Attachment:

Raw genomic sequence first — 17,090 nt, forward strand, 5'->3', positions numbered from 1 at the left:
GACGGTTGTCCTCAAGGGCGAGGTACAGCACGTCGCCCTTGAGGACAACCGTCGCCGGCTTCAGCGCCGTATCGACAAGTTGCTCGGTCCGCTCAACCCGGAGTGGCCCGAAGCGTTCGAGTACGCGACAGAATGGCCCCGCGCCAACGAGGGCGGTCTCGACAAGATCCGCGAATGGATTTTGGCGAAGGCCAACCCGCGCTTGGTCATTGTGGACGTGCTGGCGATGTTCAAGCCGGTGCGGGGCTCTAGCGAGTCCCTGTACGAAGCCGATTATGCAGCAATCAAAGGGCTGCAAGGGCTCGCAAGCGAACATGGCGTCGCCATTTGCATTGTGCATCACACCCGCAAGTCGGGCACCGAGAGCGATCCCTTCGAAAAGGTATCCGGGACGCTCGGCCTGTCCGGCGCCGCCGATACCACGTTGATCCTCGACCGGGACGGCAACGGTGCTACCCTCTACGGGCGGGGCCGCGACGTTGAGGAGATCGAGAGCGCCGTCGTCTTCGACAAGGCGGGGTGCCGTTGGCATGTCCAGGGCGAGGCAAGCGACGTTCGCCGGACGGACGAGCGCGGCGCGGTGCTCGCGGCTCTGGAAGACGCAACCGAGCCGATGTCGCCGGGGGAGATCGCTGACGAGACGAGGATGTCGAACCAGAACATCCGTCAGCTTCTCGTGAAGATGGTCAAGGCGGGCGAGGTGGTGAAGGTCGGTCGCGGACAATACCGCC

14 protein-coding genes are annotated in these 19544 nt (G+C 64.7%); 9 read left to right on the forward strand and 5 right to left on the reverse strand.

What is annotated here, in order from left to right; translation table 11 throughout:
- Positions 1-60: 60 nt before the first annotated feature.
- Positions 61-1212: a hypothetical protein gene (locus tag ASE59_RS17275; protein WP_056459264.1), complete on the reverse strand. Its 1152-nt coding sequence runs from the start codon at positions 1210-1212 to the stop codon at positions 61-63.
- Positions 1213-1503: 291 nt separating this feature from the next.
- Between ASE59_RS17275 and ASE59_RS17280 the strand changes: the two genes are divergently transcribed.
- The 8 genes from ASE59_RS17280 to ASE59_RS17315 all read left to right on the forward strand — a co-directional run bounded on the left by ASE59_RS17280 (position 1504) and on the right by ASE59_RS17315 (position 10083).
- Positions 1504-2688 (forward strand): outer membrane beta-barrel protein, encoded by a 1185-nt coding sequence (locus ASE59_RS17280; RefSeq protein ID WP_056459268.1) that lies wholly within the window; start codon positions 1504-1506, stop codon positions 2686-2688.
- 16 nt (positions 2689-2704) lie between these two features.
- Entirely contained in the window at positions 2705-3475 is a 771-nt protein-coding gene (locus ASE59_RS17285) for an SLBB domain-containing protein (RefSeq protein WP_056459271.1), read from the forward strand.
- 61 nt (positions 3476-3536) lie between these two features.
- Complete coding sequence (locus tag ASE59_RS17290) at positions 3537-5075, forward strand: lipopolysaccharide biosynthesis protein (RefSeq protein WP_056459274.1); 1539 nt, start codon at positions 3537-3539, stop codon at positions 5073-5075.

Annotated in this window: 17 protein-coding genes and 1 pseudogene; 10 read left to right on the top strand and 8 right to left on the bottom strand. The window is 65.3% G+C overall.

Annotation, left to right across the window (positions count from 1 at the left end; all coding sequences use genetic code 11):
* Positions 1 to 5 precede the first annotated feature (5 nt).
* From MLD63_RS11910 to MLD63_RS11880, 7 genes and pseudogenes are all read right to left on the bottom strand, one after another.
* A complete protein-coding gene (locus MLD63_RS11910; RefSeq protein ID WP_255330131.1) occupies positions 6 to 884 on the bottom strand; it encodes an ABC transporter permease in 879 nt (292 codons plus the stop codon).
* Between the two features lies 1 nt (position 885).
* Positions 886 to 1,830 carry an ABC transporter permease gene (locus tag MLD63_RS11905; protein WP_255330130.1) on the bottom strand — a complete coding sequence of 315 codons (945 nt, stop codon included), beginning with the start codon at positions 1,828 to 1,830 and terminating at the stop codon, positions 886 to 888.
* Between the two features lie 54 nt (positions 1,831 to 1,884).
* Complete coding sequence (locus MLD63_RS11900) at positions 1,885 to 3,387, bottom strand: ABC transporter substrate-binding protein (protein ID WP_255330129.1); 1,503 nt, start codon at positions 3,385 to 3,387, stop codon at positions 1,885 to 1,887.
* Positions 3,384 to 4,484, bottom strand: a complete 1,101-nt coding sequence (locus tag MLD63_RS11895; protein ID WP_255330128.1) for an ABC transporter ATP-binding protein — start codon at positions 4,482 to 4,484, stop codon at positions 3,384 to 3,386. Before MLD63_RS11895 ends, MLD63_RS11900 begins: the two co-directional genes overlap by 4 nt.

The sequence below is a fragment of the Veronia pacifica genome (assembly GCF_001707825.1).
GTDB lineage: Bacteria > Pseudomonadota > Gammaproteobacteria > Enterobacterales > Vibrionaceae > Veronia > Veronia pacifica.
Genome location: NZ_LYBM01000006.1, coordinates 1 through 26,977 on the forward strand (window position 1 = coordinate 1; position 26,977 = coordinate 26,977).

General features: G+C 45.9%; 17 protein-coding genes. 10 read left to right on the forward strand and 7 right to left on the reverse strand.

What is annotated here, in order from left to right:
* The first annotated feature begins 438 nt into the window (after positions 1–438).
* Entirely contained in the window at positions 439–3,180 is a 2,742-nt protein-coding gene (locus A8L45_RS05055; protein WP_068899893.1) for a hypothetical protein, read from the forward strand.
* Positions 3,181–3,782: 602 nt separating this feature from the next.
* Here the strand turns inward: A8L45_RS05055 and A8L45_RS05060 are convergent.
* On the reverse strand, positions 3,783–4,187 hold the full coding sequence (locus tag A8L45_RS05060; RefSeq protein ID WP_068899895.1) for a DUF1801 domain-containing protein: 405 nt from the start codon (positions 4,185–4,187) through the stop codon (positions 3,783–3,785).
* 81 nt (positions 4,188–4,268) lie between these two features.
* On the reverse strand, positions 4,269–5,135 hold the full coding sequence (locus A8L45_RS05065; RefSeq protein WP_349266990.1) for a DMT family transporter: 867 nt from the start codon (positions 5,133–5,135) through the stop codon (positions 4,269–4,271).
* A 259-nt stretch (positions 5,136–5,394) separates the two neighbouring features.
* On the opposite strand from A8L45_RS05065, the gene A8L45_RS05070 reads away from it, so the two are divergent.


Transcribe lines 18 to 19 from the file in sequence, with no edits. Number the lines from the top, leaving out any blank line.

* From MLD63_RS11910 to MLD63_RS11880, 7 genes and pseudogenes are all read right to left on the bottom strand, one after another.
* A complete protein-coding gene (locus MLD63_RS11910; RefSeq protein ID WP_255330131.1) occupies positions 6 to 884 on the bottom strand; it encodes an ABC transporter permease in 879 nt (292 codons plus the stop codon).